This book was kind of a mixed bag. The first half, in which Bethenny talks about her 10 rules for living naturally thin, was great. I think her rulesThis book was kind of a mixed bag. The first half, in which Bethenny talks about her 10 rules for living naturally thin, was great. I think her rules make a lot of sense and are some great tennents to live by. They're all about keeping your food choices in balancing, watching your portion sizes, and not eating just for the sake of eating. Made a lot of sense.
The second half of the book, in which she takes you through a week of eating to be naturally thin, I didn't love as much. The sections in which she talks about what she actually ate during the week would be great for a person who has already met their weight loss goals and is looking for a way to maintain and live a healthy and full lifestyle without obsessing -- but it's not a way to lose weight in the first place. For starters, she never once mentions doing any kind of exercise. She says that she runs around a lot all week and keeps busy and that's how she gets her exercise. Which might be fine for some people, but for anyone who has real weight to lose, exercise is going to be key. And just for getting healthy -- you can't just start taking small bites of everything and expect to do your heart any favors.
As I was reading the second half, I kept thinking that what she really means by eating naturally thin is just not eating all that much. Though she did eat things like egg white omelets with veggies and salads and so on, a lot of what she says she ate during that week was just a lot of small bites of crap -- a bit of someone elses decadent dessert, a couple of bites of a fried appetizer. I just don't think that they way she actually eats, compared with the otherwise smart rules she touts in the book, is any kind of example to follow if you're trying to get in shape and healthy and stay that way. It's more for girls who are already thin. Because really, if you've got a lot of weight to lose and some bad habits to break, the amount of will power that this book assumes you have to just, basically, not eat as much any more, is going to be a big stumbling block.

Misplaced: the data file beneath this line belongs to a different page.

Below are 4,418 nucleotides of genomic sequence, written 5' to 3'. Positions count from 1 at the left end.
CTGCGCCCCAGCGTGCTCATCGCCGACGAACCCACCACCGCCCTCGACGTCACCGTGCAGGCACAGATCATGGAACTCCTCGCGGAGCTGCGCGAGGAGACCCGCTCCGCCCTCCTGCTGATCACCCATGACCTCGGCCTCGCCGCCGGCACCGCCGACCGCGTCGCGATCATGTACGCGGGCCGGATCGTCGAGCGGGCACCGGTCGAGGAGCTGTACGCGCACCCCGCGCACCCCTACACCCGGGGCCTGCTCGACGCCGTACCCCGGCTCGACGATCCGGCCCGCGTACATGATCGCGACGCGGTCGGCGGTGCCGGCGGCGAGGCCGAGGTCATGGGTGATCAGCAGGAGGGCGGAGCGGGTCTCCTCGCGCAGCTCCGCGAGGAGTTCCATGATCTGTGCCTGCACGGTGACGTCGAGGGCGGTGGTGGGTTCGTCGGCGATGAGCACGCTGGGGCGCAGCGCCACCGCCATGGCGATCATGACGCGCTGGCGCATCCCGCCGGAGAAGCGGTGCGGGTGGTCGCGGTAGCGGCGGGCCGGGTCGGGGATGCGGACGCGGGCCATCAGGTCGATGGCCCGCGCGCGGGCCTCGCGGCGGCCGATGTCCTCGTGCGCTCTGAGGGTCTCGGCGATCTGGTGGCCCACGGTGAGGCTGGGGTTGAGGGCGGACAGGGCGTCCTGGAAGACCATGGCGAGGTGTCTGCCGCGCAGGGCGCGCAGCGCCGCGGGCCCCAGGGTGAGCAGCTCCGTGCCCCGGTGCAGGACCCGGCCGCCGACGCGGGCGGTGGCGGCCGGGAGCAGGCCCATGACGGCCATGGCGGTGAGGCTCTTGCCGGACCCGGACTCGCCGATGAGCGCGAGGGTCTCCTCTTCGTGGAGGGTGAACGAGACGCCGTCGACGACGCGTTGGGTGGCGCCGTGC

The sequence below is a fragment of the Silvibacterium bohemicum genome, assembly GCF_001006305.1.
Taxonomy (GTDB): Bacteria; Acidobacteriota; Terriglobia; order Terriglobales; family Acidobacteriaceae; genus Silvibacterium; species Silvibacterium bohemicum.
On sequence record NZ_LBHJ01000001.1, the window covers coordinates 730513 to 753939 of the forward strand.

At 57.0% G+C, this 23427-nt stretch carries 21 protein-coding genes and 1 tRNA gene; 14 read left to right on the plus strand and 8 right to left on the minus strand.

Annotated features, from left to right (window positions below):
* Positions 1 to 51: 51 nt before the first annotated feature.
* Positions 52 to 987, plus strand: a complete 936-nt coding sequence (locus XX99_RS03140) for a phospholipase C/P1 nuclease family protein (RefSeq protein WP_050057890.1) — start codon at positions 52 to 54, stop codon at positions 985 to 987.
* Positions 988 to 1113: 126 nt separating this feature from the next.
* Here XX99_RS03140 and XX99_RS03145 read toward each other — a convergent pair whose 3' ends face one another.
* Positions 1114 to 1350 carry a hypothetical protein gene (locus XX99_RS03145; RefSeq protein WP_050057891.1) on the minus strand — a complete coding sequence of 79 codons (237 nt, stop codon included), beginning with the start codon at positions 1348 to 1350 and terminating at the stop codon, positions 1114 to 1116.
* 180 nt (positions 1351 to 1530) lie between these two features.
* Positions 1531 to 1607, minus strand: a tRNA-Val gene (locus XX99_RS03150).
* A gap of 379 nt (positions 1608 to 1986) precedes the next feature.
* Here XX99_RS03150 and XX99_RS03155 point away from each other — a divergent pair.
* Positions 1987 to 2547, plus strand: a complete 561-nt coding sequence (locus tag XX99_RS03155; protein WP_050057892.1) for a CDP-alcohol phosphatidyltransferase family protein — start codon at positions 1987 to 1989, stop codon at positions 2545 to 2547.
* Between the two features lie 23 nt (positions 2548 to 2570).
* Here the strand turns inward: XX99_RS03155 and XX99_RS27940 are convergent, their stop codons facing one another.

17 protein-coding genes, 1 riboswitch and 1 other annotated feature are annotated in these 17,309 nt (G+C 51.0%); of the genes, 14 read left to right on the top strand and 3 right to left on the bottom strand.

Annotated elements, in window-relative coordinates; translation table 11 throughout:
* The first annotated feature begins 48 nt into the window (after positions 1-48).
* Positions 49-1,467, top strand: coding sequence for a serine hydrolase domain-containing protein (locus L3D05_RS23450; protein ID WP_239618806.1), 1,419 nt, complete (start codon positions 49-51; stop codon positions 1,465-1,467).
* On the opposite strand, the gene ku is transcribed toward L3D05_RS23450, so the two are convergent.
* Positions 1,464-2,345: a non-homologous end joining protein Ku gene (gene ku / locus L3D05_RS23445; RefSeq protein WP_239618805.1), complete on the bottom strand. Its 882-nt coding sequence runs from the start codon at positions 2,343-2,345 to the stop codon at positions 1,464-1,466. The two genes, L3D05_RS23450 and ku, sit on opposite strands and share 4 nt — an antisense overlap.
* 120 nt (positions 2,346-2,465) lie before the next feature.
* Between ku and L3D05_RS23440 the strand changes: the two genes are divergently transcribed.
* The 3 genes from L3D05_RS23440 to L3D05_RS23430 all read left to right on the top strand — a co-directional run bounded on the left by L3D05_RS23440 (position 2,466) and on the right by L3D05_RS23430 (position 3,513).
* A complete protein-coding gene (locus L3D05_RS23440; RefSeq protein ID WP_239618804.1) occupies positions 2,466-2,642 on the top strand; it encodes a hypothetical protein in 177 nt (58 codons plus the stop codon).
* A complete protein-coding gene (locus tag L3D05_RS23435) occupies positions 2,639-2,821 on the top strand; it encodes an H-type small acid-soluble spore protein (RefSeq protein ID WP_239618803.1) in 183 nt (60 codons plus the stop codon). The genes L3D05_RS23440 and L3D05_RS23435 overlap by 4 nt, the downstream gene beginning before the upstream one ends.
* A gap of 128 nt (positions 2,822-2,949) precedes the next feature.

Once I got to the appendix, where there was a table of three weeks' worth of her eating habits, what she ate did seem rather more healthy than at first glance in the disjointed sidebars throughout the book. But, it was still a lot of just not eating very much, so, I still think that, while everyone should take the 10 rules she lists to heart and apply them to their weight loss efforts, don't pay any attention to or try to follow how Bethenny claims to actually eat.
In fairness, she never says you should, but I think that she could have chosen better examples to show her program in action than having half a candy bar for a snack and talking about how fruit is kind of a crap snack because it's not going to be what you really want and you'll only be hungry again later. C'mon, Bethenny. ...more
When I first learned of this trait, I was so relieved, cause it explained so much of my life. The book was slightly disappointing, it didn't really giWhen I first learned of this trait, I was so relieved, cause it explained so much of my life. The book was slightly disappointing, it didn't really give the kind of answers I was looking for, but a lot of it was enlightening and I'm looking forward to reading the others in the series. ...more
This is the first "diet" book I've read that actually makes sense. I feel inspired reading it, and the tools actually make sense. This book isn't a prThis is the first "diet" book I've read that actually makes sense. I feel inspired reading it, and the tools actually make sense. This book isn't a prescription for how to eat, but how to live healthfully and gives you tools for being successful with whatever diet you're on.